Which War? I asked myself. Why choose when there were so many? I didn't want to overload the judges with stanzas, so I picked four: Revolutionary, Civil, WWII, and Vietnam (I felt it had been long enough) There was one more stanza, with which I brought my message home. I can't remember the poem excatly but I do remember a few lines:

Suddenly I turn around,
the Third Reich is drawing near
We fight and die to liberate Europe
The Germans are our fear


Suddenly I turn around
Bullets fly in between the trees
Horrible napalm is floating down
ever, ever so slowly

And the last stanza:

Suddenly I turn around
The earth is bare and lonely
We've got to love and care for each other...
Don't you see?

My mother thought that was bold, ending my poem with a slightly admonishing, hypothetical question, but I knew it was gold. I was wild from last years rejection, cocky as a bull, with a take no prisoners attitude. Taking a cue from Molly, I mounted my handwritten-in-cursive poem on a red piece of construction paper, thinking red was a good stand-in for blood. Then I drew small black cartoon bombs, with their wick things emminating red and orange marker sparks. My mom said they looked cute. Cute!?! I was mildly infuriated and slightly set back. What if cute cost me the seriousness of first place? I thought about it, and decided I would have to depend on my words and not so much their presentation. Plus I was exhausted. Like I said, I am not so big on editing.

Im going to just fast track you, darling reader, to the winner's assmebly. I was on pins and needles walking to the auditorium. I hadn't thought about my poem in the same way I fawned over Robotic Tot. My desire to win was vengeful and hard this time. I went in there prepared, and like the soldiers in my poem, I would come out victorious. Just like America....Minus 'nam.

I walked in, and saw my parents beaming on folding chairs in the front row. This meant I had placed. But it didn't matter, I was after first. My normal, non crazy, unstinted self was surprised at my lack of excitment. But deep down I knew it was first or nothing. I had been exploited, now it was time to exploit.

And then I won. I think the crazed look left my eyes. I smiled graciously all the way up to the podium, and read without messing up too badly. I didn't really look out at the audience, my mother later told me, but I was nervous. Even though I had accomplished what I wanted, my knees shook as I stood in front of the school. Once my plotter's buzz wore off, I wasn't so tough. And the quiet, Shel Silvertein reading fifth grader liked it.

My poem won at the city and district level. When it failed to win the state, I wasn't as pissed as I thought I would be. I think deep down I knew the cartoon bombs were going to come back to haunt me. If only the state judges would've grasped my irony.

Friday, October 2, 2009

The Pursuit of unHappiness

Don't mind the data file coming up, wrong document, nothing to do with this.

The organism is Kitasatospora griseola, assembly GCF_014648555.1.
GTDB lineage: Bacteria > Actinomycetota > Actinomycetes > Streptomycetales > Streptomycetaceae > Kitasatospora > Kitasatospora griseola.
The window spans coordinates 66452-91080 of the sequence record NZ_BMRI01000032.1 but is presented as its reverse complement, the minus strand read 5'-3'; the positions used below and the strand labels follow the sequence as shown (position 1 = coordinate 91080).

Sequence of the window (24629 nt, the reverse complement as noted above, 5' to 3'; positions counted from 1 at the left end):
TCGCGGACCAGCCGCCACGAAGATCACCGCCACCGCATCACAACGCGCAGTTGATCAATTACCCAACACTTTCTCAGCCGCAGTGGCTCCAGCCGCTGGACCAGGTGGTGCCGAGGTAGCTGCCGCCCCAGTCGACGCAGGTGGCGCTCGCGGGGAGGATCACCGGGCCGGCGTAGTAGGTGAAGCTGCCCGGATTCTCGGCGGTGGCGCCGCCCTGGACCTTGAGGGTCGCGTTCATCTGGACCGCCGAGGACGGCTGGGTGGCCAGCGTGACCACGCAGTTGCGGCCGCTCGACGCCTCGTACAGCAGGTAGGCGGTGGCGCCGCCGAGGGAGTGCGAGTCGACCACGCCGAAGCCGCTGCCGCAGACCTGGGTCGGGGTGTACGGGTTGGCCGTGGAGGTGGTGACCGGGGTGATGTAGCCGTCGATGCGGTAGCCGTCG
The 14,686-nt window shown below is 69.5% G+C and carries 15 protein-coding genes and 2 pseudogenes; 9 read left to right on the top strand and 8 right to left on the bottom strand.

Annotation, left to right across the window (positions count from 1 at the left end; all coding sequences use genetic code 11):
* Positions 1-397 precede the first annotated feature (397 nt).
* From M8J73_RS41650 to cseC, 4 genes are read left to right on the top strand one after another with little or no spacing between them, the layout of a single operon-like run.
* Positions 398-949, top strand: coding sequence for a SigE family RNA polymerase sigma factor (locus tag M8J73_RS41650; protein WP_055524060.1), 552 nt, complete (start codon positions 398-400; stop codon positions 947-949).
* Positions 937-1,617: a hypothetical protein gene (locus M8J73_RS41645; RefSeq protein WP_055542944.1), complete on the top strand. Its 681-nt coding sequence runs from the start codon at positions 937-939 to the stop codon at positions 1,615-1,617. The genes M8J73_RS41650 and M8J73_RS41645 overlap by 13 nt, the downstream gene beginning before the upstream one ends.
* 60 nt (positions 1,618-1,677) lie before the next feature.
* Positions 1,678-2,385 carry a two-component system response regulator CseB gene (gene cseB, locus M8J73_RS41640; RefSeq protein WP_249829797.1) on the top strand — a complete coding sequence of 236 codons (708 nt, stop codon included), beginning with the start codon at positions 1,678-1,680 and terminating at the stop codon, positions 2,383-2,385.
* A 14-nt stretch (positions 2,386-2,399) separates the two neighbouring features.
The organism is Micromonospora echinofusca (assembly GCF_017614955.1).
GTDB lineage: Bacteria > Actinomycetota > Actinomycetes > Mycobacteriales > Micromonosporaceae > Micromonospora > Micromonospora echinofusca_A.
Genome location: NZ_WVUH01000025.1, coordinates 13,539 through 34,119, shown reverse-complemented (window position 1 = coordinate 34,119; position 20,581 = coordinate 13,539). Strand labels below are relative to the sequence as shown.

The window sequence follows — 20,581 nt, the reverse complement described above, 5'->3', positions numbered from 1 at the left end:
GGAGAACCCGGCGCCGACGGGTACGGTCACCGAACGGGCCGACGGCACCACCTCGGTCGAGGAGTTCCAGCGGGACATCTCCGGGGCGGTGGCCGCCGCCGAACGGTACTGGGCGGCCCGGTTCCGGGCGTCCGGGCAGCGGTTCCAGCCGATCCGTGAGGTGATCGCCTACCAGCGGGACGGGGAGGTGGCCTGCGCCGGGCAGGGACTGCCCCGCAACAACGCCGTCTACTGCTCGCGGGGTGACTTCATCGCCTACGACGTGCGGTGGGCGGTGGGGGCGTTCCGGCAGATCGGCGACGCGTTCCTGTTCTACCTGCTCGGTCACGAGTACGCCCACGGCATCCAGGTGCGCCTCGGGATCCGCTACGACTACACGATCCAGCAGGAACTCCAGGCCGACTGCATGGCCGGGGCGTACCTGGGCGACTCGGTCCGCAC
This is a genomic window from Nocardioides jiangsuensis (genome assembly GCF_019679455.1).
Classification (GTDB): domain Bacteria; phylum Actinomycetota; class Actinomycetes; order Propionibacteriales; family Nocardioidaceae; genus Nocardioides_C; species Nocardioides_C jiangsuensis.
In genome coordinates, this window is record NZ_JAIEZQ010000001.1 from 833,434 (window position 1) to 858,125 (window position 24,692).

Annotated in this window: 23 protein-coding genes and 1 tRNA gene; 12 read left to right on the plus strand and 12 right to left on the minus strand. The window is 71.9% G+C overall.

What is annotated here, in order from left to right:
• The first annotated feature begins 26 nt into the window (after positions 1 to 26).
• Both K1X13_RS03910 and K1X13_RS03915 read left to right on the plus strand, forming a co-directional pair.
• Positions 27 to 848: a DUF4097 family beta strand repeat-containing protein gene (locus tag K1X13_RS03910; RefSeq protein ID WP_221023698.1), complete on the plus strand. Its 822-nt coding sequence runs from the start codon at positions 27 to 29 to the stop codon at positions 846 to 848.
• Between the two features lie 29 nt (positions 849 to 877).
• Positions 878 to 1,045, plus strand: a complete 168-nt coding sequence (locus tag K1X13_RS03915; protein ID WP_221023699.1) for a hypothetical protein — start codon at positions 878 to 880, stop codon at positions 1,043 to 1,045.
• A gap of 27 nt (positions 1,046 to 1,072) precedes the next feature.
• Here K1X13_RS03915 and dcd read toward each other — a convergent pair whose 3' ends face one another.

Hallo Welt!

It's been a short while since I've indulged my scribing self on this minature soapbox. Last night my dearest and only younger sister put together my ikea desk chair like a doting boyfriend. I always tell her she is the favored daughter beacuse she knows how to do everything. So now I have a wonderful little desk ANd chair from which to type away on my shitty laptop.

Unfortunatley I have been at a slight loss about what to blog aboot. It's not like I have a shortage of thought process, like the other day I saw a girl i moderately dislike longboarding to class on campus. I wanted to text my sister something like blah blah blah is longboarding to class and looks fat. And then I was going to make a hilairous joke immediately after, saying something like "[blah blah blah looks fat]...says the gal who just finished a bag of harvest cheddar sunchips in three minutes!"

It was probably more like ten minutes, but...anyway since I had made a self deprecating quip, it negated (to me, in my mind at least) the harshness of my bitchy ass text message. I felt better, more clever. And then I thought, hm, is self deprecation the get-out-of-guilt-free-card for shit talking? Hey, that'd make a cute and silly blog.

However, I never sent the text message because I was too lazy to get my phone out of my book bag, so that whole scenario never happened. But, see! STUFF COMES TO ME ALL THE TIME.

The problem ala mode is: I usually try to write about the things that make me unhappy. Everything unhappy, at least in my poor and under-developed voice, is infinetly more interesting and usually funnier. So what does one crazy-haired, pseudo blogger do when I can no longer conjure up something that pisses me off or humiliates me enough to put it out there for my large (cough) group of dedicated and sexy readers to adore or sneer at?


But honestly, I can't imagine detailing the way my boyfriend gently loosens the grip of our hand hold so that our palms don't become clammy...and it being interesting or relevant. I also think it's redundant to explain why I get excited when I bound up the stairs in my huge college-y cliffside house, hearing the chatter, laughter, and bong rip from upstairs. Or the things my mother begins to divulge at our truly passionate dinner in a deliciously cheesy restaurant.

Im terrified happiness makes one complacent. The one thing that is comforting is that happiness always seems to be relatively unstable. The way the world seems to work is you get built up, only to take a vaudville fall. I am anticipating mine.

So until I do something embarassing, my word document entitled "the grievances of long distance" starts to overflow, or i finally eat my words, I guess I will just drone on about blogger's bloc.

Upstairs my roommates are playing shewolf. haha.